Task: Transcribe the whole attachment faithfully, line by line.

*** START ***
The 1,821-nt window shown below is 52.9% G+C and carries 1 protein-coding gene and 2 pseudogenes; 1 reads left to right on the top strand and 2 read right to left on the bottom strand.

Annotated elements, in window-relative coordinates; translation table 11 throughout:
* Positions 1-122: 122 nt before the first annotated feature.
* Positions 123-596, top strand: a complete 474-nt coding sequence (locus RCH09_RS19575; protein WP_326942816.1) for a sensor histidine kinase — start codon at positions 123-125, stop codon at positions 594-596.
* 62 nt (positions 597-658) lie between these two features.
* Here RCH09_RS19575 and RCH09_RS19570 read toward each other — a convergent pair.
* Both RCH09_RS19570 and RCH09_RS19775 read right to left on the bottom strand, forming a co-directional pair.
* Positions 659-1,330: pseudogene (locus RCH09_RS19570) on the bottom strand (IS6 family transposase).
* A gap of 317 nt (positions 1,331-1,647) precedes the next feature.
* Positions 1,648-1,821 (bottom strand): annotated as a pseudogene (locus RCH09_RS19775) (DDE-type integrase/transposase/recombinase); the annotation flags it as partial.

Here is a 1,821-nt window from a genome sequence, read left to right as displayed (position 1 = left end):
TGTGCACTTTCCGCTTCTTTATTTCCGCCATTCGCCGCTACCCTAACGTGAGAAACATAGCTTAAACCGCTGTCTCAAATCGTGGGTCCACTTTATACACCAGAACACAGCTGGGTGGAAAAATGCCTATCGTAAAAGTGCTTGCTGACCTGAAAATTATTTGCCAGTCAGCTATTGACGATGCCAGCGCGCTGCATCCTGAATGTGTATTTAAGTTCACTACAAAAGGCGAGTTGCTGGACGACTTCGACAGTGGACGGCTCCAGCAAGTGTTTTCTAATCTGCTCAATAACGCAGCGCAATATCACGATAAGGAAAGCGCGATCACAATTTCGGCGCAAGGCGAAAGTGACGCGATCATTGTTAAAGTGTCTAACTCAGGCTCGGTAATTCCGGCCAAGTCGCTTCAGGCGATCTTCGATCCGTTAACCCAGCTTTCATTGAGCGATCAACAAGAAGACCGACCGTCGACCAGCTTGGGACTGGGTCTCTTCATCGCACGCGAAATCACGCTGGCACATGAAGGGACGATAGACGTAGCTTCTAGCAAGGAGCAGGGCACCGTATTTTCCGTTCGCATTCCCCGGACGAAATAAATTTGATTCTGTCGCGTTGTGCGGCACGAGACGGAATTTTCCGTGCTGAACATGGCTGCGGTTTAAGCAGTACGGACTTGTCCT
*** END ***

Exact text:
The 1,821-nt window shown below is 52.9% G+C and carries 1 protein-coding gene and 2 pseudogenes; 1 reads left to right on the top strand and 2 read right to left on the bottom strand.

Annotated elements, in window-relative coordinates; translation table 11 throughout:
* Positions 1-122: 122 nt before the first annotated feature.
* Positions 123-596, top strand: a complete 474-nt coding sequence (locus RCH09_RS19575; protein WP_326942816.1) for a sensor histidine kinase — start codon at positions 123-125, stop codon at positions 594-596.
* 62 nt (positions 597-658) lie between these two features.
* Here RCH09_RS19575 and RCH09_RS19570 read toward each other — a convergent pair.
* Both RCH09_RS19570 and RCH09_RS19775 read right to left on the bottom strand, forming a co-directional pair.
* Positions 659-1,330: pseudogene (locus RCH09_RS19570) on the bottom strand (IS6 family transposase).
* A gap of 317 nt (positions 1,331-1,647) precedes the next feature.
* Positions 1,648-1,821 (bottom strand): annotated as a pseudogene (locus RCH09_RS19775) (DDE-type integrase/transposase/recombinase); the annotation flags it as partial.

Here is a 1,821-nt window from a genome sequence, read left to right as displayed (position 1 = left end):
TGTGCACTTTCCGCTTCTTTATTTCCGCCATTCGCCGCTACCCTAACGTGAGAAACATAGCTTAAACCGCTGTCTCAAATCGTGGGTCCACTTTATACACCAGAACACAGCTGGGTGGAAAAATGCCTATCGTAAAAGTGCTTGCTGACCTGAAAATTATTTGCCAGTCAGCTATTGACGATGCCAGCGCGCTGCATCCTGAATGTGTATTTAAGTTCACTACAAAAGGCGAGTTGCTGGACGACTTCGACAGTGGACGGCTCCAGCAAGTGTTTTCTAATCTGCTCAATAACGCAGCGCAATATCACGATAAGGAAAGCGCGATCACAATTTCGGCGCAAGGCGAAAGTGACGCGATCATTGTTAAAGTGTCTAACTCAGGCTCGGTAATTCCGGCCAAGTCGCTTCAGGCGATCTTCGATCCGTTAACCCAGCTTTCATTGAGCGATCAACAAGAAGACCGACCGTCGACCAGCTTGGGACTGGGTCTCTTCATCGCACGCGAAATCACGCTGGCACATGAAGGGACGATAGACGTAGCTTCTAGCAAGGAGCAGGGCACCGTATTTTCCGTTCGCATTCCCCGGACGAAATAAATTTGATTCTGTCGCGTTGTGCGGCACGAGACGGAATTTTCCGTGCTGAACATGGCTGCGGTTTAAGCAGTACGGACTTGTCCT